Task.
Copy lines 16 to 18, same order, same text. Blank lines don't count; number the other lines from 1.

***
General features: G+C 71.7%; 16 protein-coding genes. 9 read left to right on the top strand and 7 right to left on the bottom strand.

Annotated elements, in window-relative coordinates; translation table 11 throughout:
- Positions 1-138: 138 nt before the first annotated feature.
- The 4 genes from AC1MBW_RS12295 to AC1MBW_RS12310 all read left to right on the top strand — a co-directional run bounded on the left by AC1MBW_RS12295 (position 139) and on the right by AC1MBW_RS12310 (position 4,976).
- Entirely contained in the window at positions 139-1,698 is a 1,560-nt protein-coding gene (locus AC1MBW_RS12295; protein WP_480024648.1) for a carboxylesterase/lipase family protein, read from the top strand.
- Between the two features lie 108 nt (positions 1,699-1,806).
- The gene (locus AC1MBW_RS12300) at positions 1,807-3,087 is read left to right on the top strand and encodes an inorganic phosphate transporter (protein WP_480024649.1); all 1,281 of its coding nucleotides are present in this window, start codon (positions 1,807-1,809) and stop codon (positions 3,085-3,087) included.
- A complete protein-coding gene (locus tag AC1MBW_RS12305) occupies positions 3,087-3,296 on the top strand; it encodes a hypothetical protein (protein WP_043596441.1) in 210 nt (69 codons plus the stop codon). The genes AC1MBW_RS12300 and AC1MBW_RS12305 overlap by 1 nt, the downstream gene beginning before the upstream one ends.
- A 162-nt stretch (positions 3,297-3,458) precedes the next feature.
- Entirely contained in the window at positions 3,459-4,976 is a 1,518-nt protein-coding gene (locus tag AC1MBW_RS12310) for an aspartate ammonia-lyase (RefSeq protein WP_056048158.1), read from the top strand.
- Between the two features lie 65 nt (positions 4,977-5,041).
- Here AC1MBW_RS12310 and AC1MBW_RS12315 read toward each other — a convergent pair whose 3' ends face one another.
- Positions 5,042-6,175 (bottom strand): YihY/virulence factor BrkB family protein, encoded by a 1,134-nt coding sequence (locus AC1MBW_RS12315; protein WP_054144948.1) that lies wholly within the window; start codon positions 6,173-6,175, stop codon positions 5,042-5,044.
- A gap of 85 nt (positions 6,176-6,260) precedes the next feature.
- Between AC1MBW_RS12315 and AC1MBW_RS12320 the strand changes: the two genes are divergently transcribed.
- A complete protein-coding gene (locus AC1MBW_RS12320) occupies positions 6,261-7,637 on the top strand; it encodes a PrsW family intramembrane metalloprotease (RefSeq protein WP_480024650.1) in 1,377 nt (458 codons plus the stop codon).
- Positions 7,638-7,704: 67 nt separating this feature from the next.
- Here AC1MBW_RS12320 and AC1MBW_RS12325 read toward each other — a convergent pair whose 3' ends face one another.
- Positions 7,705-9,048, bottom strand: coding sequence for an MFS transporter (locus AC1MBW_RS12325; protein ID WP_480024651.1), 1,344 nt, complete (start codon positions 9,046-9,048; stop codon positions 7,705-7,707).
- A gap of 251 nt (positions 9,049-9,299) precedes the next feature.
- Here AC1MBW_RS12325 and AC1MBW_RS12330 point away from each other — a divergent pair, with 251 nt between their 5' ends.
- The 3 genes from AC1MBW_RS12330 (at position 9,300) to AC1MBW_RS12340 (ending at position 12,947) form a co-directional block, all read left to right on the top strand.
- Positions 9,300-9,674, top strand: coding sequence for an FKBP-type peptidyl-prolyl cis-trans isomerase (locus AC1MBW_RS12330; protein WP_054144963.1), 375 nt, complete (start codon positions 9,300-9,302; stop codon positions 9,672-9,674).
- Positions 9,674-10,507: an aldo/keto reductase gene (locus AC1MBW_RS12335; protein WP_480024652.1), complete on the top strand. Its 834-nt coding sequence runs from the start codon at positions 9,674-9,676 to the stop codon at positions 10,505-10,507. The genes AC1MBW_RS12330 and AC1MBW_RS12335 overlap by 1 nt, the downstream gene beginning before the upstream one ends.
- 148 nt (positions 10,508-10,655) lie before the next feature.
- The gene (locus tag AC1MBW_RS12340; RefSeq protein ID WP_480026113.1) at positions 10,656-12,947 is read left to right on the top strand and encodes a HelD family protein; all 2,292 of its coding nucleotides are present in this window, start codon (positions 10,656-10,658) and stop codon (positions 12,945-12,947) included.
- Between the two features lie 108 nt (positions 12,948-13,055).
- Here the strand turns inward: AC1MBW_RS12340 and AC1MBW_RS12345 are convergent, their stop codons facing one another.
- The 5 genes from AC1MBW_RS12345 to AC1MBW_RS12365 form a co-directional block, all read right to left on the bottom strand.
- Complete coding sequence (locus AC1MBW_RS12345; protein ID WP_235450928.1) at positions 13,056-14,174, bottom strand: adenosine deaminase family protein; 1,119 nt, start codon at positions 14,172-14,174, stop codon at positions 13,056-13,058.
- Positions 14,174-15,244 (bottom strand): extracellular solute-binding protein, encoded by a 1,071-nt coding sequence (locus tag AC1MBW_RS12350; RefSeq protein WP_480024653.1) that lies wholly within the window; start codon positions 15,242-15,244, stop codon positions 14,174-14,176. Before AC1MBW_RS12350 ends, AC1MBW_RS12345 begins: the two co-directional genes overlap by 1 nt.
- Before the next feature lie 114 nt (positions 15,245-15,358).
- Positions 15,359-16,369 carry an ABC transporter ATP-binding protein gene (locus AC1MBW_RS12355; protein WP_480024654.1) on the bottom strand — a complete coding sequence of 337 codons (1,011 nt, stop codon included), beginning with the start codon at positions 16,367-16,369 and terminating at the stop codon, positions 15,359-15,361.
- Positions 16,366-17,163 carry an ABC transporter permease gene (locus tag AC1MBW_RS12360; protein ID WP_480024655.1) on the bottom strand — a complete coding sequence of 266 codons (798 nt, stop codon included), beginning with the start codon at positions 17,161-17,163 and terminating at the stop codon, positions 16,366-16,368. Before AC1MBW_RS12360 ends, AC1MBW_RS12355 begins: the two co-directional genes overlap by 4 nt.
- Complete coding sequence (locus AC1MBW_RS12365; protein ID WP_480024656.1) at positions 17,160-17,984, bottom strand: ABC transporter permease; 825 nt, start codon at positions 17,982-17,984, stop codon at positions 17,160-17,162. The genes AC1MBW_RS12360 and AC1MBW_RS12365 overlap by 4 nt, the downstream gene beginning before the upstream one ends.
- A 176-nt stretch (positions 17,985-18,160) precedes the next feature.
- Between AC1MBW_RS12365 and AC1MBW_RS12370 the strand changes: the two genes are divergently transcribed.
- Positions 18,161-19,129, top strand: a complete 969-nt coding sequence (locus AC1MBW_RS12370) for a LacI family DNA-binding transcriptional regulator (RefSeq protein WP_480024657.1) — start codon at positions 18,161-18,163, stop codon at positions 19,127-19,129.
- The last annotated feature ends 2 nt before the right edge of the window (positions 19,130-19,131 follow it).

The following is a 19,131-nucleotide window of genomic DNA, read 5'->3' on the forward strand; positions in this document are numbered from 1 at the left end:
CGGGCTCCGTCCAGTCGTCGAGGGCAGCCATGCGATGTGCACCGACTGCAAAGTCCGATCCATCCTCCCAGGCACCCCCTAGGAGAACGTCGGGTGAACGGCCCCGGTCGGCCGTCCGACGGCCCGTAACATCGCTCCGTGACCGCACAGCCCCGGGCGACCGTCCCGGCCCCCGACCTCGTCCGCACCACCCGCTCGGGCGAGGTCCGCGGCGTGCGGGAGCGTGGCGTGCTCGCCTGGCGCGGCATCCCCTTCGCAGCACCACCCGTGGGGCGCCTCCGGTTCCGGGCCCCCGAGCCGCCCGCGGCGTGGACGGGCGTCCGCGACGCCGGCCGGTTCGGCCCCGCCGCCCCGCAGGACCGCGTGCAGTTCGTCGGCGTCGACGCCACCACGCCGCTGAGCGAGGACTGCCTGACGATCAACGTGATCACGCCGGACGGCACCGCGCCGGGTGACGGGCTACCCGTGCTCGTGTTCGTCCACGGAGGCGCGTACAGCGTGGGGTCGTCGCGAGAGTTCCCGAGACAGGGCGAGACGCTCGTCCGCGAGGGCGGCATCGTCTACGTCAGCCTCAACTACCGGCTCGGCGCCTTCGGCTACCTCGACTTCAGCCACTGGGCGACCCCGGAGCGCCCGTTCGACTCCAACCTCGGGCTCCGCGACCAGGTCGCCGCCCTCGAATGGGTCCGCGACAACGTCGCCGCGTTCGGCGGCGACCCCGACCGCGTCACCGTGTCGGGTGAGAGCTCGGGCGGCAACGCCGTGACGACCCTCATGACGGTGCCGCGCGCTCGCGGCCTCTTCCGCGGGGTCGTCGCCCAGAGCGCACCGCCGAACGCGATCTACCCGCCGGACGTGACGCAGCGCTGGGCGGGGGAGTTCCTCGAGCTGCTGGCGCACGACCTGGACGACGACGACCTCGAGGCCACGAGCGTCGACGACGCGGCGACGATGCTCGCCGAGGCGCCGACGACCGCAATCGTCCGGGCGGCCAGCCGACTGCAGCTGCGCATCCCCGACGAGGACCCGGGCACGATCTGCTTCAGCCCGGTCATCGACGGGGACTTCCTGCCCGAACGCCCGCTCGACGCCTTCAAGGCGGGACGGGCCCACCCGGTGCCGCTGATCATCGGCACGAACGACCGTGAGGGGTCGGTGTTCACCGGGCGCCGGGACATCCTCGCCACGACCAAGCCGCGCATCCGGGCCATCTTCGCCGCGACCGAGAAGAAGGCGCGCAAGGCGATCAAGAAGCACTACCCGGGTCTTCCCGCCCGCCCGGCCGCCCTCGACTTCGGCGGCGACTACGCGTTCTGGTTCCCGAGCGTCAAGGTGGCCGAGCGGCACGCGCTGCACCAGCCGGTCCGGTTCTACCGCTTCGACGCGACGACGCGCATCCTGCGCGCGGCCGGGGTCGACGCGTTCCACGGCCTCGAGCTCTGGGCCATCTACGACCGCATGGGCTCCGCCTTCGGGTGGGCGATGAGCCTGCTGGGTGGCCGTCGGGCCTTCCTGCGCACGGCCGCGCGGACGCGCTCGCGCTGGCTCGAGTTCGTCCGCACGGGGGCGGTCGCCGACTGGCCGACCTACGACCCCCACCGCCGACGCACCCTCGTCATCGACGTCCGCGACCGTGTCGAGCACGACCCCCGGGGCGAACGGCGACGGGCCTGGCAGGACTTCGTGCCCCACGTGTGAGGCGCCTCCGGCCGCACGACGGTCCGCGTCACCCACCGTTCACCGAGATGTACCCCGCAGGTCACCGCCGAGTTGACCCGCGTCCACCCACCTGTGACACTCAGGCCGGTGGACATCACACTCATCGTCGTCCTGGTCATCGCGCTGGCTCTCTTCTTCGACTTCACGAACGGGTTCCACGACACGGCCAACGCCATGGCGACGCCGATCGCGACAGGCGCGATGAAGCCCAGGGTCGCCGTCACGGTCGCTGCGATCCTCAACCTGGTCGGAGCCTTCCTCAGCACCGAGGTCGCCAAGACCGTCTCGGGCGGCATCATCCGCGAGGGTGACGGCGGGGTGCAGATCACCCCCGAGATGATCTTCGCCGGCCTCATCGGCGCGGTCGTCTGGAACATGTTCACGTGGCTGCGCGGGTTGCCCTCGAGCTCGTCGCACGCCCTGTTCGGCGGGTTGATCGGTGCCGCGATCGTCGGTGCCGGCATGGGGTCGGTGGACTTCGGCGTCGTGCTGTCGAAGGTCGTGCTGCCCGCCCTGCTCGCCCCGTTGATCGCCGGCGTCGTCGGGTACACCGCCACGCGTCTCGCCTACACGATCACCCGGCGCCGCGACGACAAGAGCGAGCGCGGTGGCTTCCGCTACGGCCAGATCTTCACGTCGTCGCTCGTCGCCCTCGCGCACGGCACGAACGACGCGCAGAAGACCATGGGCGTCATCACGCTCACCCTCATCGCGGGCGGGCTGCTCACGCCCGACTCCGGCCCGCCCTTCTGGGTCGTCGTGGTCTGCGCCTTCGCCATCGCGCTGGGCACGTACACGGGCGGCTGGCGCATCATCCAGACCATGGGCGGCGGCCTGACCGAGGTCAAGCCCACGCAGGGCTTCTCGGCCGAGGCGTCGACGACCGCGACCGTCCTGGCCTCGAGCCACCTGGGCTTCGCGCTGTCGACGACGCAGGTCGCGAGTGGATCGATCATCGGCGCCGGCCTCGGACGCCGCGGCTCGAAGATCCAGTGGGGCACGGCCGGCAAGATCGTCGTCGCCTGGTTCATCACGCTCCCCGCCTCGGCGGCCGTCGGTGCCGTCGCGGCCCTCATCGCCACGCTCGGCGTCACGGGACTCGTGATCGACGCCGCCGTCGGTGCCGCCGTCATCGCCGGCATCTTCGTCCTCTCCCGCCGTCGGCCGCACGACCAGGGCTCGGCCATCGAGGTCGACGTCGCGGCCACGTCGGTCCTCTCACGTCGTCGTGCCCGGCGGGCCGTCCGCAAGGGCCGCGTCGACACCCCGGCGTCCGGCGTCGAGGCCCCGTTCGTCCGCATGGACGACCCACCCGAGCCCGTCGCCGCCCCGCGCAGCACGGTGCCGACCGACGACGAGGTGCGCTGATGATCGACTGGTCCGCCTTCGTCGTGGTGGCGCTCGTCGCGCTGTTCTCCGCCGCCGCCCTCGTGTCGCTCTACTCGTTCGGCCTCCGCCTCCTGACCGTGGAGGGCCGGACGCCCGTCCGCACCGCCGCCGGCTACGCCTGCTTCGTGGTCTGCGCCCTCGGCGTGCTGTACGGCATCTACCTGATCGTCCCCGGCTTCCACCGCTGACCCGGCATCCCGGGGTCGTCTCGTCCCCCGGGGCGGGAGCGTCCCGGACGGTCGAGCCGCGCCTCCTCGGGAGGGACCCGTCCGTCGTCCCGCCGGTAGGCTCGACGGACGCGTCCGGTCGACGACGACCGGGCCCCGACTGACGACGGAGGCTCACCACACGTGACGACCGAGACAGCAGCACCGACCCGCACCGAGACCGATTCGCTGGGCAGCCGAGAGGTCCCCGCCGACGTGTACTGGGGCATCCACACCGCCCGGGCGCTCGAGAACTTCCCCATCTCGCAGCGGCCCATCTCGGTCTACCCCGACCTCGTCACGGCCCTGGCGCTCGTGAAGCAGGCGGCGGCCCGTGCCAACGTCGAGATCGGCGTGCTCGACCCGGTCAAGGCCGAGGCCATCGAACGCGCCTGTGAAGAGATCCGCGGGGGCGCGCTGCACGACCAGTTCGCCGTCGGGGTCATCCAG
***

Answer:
- A complete protein-coding gene (locus AC1MBW_RS12320) occupies positions 6,261-7,637 on the top strand; it encodes a PrsW family intramembrane metalloprotease (RefSeq protein WP_480024650.1) in 1,377 nt (458 codons plus the stop codon).
- Positions 7,638-7,704: 67 nt separating this feature from the next.
- Here AC1MBW_RS12320 and AC1MBW_RS12325 read toward each other — a convergent pair whose 3' ends face one another.